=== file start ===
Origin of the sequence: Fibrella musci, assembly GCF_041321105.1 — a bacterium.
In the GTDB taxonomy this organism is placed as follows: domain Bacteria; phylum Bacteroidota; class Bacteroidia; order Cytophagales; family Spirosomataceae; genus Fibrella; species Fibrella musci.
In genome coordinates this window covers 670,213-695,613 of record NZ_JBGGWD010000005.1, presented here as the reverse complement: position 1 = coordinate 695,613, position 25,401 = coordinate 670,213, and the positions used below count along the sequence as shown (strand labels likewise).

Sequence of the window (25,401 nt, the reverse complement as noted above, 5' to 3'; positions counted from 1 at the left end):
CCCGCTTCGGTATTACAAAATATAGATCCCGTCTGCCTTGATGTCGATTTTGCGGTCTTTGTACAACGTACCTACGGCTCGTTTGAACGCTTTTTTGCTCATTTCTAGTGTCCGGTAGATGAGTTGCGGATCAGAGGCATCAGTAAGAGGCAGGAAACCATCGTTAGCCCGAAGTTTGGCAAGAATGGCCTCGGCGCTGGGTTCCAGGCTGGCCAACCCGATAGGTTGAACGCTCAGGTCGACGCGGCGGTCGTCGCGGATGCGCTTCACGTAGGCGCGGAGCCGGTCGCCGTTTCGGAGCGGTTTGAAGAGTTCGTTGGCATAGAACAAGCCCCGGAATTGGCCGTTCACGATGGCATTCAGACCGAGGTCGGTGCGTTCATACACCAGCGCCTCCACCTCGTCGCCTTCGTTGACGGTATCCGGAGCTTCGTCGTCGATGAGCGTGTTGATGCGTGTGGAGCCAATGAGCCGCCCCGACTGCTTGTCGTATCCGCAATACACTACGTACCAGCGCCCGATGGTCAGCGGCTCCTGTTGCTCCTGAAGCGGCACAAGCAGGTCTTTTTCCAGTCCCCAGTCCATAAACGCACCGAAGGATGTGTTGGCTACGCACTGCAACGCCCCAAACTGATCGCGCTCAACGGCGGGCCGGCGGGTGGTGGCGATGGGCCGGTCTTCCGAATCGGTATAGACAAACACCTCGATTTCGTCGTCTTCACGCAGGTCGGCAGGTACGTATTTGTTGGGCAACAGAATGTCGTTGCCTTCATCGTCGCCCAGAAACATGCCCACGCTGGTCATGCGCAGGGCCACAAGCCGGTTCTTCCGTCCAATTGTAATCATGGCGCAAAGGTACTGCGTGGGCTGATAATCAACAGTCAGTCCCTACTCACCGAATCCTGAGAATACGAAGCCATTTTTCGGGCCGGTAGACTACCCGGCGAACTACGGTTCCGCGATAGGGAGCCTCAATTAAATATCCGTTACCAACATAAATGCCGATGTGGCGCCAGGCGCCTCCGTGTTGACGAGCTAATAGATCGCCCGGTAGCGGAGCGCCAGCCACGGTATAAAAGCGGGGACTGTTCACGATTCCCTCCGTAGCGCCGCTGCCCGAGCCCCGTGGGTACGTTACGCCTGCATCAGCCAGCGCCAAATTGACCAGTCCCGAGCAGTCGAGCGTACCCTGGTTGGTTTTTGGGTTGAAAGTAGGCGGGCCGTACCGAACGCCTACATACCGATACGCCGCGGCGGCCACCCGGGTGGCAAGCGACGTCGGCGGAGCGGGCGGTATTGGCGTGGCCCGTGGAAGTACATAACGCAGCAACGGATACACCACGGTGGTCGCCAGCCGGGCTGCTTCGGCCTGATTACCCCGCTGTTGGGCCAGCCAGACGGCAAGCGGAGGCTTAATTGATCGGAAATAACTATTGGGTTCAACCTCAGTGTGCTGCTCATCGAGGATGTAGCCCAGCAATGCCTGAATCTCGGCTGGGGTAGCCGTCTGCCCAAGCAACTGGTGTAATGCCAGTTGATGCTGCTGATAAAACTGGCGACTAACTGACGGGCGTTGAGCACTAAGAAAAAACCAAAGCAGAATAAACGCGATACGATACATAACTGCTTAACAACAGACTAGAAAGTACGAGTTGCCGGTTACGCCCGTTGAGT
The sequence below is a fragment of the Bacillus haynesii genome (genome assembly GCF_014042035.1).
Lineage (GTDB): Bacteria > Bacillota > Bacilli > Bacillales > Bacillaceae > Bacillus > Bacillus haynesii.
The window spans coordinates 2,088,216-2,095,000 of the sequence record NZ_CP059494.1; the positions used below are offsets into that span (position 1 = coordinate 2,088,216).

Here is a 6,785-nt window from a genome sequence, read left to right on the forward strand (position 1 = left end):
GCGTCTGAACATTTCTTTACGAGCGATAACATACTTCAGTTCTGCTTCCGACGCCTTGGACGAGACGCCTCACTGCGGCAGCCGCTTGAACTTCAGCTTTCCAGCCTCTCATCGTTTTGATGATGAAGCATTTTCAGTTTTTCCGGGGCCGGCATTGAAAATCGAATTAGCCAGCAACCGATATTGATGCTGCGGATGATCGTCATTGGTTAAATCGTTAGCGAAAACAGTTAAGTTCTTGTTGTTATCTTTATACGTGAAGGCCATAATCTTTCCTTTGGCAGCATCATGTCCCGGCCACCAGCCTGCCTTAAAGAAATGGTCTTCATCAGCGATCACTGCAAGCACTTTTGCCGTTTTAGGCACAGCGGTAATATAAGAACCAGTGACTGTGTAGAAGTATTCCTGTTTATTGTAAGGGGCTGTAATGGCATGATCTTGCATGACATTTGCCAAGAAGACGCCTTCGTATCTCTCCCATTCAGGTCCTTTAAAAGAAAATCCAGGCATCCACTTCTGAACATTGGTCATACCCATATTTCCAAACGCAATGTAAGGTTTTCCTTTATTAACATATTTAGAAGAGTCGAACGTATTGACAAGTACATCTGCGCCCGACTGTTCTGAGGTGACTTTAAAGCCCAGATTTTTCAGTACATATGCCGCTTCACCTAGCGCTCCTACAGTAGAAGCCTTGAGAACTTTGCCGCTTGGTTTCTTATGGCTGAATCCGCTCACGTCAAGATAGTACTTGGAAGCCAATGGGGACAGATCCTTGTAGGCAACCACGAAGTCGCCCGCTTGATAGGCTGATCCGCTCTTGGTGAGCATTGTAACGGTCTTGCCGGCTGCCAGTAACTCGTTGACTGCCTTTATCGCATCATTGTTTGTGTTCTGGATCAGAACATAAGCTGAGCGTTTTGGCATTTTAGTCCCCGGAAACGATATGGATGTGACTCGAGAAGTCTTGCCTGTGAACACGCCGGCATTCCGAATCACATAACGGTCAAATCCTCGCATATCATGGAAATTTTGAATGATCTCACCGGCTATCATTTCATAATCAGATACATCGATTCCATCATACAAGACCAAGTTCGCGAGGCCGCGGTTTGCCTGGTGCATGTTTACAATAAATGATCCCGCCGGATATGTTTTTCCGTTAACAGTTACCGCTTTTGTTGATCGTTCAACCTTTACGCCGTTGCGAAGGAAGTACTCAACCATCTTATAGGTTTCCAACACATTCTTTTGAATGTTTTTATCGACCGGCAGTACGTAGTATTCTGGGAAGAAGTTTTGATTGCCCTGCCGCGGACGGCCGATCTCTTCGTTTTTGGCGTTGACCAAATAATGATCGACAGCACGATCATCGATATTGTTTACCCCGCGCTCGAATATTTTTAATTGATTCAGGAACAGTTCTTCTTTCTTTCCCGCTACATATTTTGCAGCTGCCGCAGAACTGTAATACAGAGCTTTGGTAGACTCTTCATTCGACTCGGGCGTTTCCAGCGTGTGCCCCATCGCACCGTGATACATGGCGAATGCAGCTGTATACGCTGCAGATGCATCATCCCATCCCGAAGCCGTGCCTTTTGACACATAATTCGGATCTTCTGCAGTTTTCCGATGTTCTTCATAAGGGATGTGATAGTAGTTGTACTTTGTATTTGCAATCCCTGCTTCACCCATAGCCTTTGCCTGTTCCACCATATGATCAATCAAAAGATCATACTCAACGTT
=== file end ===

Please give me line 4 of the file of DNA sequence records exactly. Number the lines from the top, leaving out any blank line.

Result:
Sequence of the window (25,401 nt, the reverse complement as noted above, 5' to 3'; positions counted from 1 at the left end):